Americans have watched many of the events of this summer in horror: video after video of black men being shot by police, then the ambush killings of police officers in Dallas and Baton Rouge, Louisiana.
The discord stems from ongoing urban street violence, terror attacks around the world and the mass shooting at a gay nightclub in Orlando.
Some protestors shout “black lives matter,” and others counter with “all lives matter,” seemingly in repudiation, not agreement. Even while many decry the violence and appeal for calm, a recent New York Times-CBS News poll found that nearly 70 percent of Americans think that relationships between the races are bad, and close to 60 percent think they are getting worse.
The U.S. Conference of Catholic Bishops, whose president and members have joined the appeals for peace with statements following several incidents, on July 21 announced a national Day of Prayer for Peace in Our Communities on Sept. 9, the feast of St. Peter Claver. That same day, the bishops’ conference announced the creation of a task force “to support bishops in marking that Day of Prayer, and more broadly, in promoting peace and healing during this time of great strain on civil society,” according to the news release announcing the efforts.
Atlanta Archbishop Wilton D. Gregory, who will chair the task force, said the church’s long tradition of Catholic social teaching puts it in a unique position to appeal for people to bridge what appears to be a growing racial divide.
“We have in our portfolio the Church’s social teaching and the good work of many dioceses on this issue,” Archbishop Gregory told Our Sunday Visitor. “Violent incidents and brutal rhetoric have upped the ante. … We are in a very, very fraught moment in our nation’s history. We are at the beginning of an important dialogue that we hope will be something for the Church not just to respond in the face of tragedy but for the Church to engage in trying to avoid serious conflict.”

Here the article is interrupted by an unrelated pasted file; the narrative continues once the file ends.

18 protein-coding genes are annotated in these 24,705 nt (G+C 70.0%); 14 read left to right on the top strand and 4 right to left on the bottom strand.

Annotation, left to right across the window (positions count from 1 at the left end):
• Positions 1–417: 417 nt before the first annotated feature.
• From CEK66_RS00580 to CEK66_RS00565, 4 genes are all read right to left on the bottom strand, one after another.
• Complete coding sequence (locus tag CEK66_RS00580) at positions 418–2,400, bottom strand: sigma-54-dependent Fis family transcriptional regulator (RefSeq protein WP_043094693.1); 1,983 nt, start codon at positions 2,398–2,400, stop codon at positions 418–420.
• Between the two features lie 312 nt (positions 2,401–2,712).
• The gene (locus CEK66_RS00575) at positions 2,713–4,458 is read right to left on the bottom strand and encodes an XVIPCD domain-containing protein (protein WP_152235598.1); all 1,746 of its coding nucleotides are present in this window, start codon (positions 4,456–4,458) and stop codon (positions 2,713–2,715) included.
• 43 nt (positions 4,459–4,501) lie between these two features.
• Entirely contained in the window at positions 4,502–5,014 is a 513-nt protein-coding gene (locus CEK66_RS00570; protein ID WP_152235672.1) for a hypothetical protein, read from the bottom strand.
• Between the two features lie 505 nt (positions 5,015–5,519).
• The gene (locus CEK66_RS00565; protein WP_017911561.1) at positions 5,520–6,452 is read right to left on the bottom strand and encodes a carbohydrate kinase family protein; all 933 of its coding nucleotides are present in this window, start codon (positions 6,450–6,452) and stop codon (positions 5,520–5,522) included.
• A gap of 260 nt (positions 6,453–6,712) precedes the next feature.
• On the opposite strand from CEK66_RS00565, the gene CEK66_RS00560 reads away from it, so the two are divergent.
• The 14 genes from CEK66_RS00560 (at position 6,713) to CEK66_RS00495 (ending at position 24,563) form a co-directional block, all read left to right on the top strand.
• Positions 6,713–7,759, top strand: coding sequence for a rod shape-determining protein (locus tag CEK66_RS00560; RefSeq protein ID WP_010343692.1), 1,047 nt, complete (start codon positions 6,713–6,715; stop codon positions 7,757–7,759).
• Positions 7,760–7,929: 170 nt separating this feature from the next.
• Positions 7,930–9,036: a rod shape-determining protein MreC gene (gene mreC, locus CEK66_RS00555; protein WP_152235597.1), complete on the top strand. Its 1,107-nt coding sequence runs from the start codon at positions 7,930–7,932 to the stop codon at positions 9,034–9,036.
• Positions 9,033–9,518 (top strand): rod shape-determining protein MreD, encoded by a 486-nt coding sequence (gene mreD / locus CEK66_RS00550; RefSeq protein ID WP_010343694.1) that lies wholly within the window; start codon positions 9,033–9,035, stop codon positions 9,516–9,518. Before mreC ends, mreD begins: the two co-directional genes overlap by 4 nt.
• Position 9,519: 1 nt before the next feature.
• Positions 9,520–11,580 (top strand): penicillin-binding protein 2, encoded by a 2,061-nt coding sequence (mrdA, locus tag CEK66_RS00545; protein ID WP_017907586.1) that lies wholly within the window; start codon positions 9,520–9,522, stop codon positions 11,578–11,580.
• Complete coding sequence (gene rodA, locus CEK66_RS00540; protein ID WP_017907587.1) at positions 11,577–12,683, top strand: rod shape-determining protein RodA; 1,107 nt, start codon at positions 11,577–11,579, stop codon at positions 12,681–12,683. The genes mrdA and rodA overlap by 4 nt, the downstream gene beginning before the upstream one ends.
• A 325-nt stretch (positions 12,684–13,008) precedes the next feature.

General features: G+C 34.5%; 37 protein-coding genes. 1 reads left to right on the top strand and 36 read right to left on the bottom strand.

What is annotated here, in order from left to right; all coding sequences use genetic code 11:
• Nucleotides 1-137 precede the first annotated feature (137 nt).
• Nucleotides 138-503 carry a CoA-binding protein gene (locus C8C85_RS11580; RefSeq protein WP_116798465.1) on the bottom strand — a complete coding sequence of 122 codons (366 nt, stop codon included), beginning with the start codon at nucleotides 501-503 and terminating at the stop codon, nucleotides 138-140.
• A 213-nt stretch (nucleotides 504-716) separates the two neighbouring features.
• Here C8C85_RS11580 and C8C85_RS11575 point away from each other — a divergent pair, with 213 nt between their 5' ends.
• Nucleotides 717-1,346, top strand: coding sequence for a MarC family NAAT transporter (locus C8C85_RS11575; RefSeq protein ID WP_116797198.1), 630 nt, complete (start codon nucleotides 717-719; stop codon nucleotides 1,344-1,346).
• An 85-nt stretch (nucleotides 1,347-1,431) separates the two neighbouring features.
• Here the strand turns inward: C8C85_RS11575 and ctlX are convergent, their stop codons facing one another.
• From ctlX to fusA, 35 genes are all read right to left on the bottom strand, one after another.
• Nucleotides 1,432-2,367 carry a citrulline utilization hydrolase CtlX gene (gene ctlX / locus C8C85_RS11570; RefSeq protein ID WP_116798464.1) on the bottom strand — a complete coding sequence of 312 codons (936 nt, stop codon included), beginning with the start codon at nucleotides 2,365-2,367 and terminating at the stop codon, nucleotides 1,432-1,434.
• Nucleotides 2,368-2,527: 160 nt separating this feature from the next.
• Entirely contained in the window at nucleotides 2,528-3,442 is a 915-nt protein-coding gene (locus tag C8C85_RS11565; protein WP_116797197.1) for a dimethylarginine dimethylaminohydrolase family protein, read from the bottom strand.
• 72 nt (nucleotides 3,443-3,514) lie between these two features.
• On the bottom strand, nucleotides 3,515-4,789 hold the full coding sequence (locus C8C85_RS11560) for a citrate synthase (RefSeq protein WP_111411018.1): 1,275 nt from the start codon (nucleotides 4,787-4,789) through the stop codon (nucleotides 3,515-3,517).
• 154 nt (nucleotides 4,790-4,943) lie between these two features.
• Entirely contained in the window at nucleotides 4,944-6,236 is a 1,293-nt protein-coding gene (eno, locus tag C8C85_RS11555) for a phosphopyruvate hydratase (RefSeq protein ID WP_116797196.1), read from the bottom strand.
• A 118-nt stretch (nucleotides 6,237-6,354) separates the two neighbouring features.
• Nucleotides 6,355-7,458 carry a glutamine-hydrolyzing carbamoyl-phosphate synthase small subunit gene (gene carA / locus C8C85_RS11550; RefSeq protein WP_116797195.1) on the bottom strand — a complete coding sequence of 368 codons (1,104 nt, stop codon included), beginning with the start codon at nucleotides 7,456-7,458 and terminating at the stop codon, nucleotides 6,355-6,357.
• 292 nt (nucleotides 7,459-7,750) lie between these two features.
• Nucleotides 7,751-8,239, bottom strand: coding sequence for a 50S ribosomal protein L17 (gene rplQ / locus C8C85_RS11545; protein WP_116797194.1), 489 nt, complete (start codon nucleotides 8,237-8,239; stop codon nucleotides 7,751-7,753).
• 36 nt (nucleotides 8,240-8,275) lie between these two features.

Exactly how to do that is something the task force must address, Archbishop Gregory said, after it is finalized. Archbishop Gregory has served as USCCB president (2001-2004), chairman of the USCCB Committee on Ecumenical and Interreligious Affairs (2008-2011) and USCCB moderator of Jewish affairs (2010-2013).
Other members include Archbishop Thomas G. Wenski of Miami, chairman of the USCCB Committee on Domestic Social Development; Bishop Shelton J. Fabre of Houma-Thibodaux, Louisiana, chairman of the USCCB Subcommittee for African American Affairs; Bishop John H. Ricard, bishop emeritus of Pensacola-Tallahassee, Florida, former chairman of the USCCB Subcommittee on the Church in Africa, member of the USCCB Subcommittee for African American Affairs, and member of the board of the National Black Catholic Congress; and Bishop Jaime Soto of Sacramento, California, chairman of the USCCB Subcommittee on the Catholic Campaign for Human Development (CCHD).
Archbishop Gregory said bishop consultants will include USCCB vice president Cardinal Daniel N. DiNardo of Galveston-Houston and other bishops whose jurisdictions have experienced extreme gun violence or who otherwise bring special insight or experience. Lay consultants also are expected.
Archbishop Gregory said he doesn’t know exactly why this summer has become so volatile.